Grief is such an interesting concept, let alone process, made up of multiple phases and steps and overlapping emotions. I teach about grief in my health care and sports medicine classes; about the phases and emotions; about how necessary it is to allow individuals to feel and experience whatever it is they are feeling but to also share those emotions and feelings with friends and family or others close to them. This last year has provided many life experiences of learning and growing and leaning into the stages of grief.
In one word, grief is vulnerable. Vulnerability is something that is so powerful yet so challenging in a time of grief. We wear sunglasses at memorial services and gravesides for a reason and it’s not just the beaming sunlight; we hide our tears for a reason—being vulnerable and allowing others to see raw emotion can be both extremely difficult and scary. And to be honest, grief can be quite conflicting and confusing, to say the least.
Yesterday my family came together from Arizona, Texas & California and celebrated my Nana’s life in various ways. Last Monday, she took her last breath at 86 years old. Unfortunately, the last eight months have been an uphill battle for her with health issues, hospital visits, and finally an assisted living facility before returning home to spend her final months of life. As I reflect on yesterday and all it entailed, it was quite a different day for me. It was one filled with a multitude of emotions, some of which I did not fully expect.
We arrived at the graveside and my Aunt Heidi welcomed us with a beautiful and heartfelt commemoration of Nana. Family and friends were invited to share thoughts or memories and it was a beautiful moment in time to just be present with family as we reminisced in memories both recent and of years past; but to be honest, it is all such a blur now. It is hard to remember much of what was specifically shared. What I do remember vividly is what followed our shared family memories: bubbles. Nana would have absolutely loved this. We had multiple great grandchildren present for her memorial service and my aunts and uncle thought it would a sweet way to have them included and keep the mood light. We had bubbles of all sizes blown at Desert Lawn on that scorching hot September afternoon, and I can honestly say I have never experienced a memorial service where both children and adults were allotted the ability to experience such a vast array of emotions: sadness, joy, heaviness, peace…it was beautiful. What started as just children blowing bubbles turned into some of the adults blowing bubbles, too. Emotional releases and laughter and salty tears all mixed together somehow worked. And that seemed to be the theme that carried throughout the day.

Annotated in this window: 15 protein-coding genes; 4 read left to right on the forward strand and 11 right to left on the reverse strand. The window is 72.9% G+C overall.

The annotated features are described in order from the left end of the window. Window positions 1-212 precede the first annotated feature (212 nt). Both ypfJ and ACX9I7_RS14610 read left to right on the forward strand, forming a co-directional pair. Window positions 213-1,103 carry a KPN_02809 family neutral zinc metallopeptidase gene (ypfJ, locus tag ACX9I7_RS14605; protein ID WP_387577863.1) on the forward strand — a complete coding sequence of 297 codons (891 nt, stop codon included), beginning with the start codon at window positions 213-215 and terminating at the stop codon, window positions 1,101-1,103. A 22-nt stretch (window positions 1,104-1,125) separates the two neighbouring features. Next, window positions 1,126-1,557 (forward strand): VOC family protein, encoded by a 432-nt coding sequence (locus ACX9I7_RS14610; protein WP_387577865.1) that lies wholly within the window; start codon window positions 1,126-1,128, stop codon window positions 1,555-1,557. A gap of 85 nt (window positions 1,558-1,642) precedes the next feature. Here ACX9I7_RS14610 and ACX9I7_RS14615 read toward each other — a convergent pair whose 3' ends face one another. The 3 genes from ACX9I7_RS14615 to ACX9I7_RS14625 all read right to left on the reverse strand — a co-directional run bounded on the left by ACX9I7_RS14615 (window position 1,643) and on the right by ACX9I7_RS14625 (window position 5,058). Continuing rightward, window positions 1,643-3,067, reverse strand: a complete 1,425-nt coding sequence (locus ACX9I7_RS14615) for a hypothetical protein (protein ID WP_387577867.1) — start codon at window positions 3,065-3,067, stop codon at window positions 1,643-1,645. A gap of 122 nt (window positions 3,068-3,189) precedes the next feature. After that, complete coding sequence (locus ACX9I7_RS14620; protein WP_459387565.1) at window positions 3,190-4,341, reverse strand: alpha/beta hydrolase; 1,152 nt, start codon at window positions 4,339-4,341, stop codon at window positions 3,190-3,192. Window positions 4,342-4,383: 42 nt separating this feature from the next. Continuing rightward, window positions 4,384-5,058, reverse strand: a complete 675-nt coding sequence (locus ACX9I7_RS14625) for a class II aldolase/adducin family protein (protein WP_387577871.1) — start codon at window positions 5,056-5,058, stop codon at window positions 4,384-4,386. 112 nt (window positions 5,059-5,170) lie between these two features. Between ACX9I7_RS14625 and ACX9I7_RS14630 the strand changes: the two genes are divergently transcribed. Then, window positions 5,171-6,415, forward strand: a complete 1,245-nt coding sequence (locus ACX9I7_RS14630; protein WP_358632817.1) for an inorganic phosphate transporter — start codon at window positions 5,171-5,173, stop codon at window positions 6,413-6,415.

We arrived back at my parents’ house to have a celebration of life reception with Nana’s favorite: Mexican food! She sure loved her Mexican food! We decided another way to commemorate a life well lived would be to do a balloon release (yellow balloons, of course) in the back yard. As dozens of yellow balloons were let go into the sky, we looked around at one another and just smiled. The great grand children loved watching them float away in the bright blue sky as a huge cluster together, trying to pick out which one was theirs. Balloons: something I had never experienced at a memorial service or celebration of life reception, but a tangible moment of joy and a moment of symbolism that I didn’t quite grasp until now. Pain-free and no longer suffering, Nana is released from earthly disease and ailments and has been welcomed into her Eternal resting place. I pray it is the sweetest of reunions with Grandpa and that the two of them are waltzing together again, on the streets of gold in Heaven.